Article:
Britain’s foremost equestrian charity, The British Horse Society (BHS), is calling for people to spare a thought for four-legged-friends as they arrange celebrations in coming weeks.
As Olympic fever hits Britain, there will hopefully be many an occasion to celebrate. However, some forms of celebration can be hazardous for our pets and livestock.
Chinese Lanterns for example are a pretty sight flying across the sky at night, but the potential for harm when they descend is catastrophic. The BHS has received terrible reports of internal and external injuries to horses and other livestock caused by wires from these lanterns. Many who marvel at the sight would be horrified to learn of the injuries and deaths horses and other animals have experienced due to these lanterns that are intended to celebrate and bring good luck.
The charity urges everyone to enjoy the excitement of the next few weeks, but offers this simple advice to ensure their celebrations don’t end in disaster for our equine friends.
· Chinese Lanterns – The British Horse Society has been made aware of many ‘novelty’ lanterns, one of which is a Union Jack design. Clearly, these would be fitting for release this summer. However, there is no way of controlling which way they travel or where they land. Please think carefully before releasing them.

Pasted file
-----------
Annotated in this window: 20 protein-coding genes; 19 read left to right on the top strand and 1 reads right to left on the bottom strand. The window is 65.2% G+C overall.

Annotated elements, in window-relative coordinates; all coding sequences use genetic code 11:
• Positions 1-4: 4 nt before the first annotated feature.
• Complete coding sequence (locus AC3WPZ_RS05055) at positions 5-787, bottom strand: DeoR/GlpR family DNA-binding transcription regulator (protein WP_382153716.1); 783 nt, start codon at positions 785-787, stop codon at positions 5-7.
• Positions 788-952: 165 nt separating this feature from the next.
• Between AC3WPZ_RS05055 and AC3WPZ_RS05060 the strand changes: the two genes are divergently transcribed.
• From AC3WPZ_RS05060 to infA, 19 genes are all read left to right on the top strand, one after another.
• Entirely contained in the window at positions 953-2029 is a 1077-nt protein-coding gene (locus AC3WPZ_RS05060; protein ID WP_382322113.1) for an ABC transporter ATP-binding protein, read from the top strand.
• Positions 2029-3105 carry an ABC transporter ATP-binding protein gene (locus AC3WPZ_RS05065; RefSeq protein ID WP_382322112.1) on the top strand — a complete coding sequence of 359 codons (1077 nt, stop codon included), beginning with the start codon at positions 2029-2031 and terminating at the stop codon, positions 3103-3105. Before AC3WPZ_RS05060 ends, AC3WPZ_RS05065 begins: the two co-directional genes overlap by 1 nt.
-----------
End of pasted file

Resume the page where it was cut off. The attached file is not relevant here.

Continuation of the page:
· Fireworks – If you are planning a fireworks display please consider contacting any nearby horse owners. Site the display as far away as possible from horses, barns or stables.
· Car decorations – Horses are likely to be startled by the loud flutter that car window flags generate. When passing horses with car-mounted flags on your car, slow down even more and give horses a wider berth when overtaking. Please consider flying flags only on the offside of your vehicle to allow more room between the horse and the flag.
Sheila Hardy, BHS Senior Executive (Safety), said: “The BHS is as excited as anyone about the forthcoming Olympic Games and wishes in no way to dampen spirits. However, abiding by these simple measures could make the world of difference for our four-legged-friends.”
For further information, pictures or case studies please contact: Alison Coleman, The British Horse Society, 02476 840463 or firstname.lastname@example.org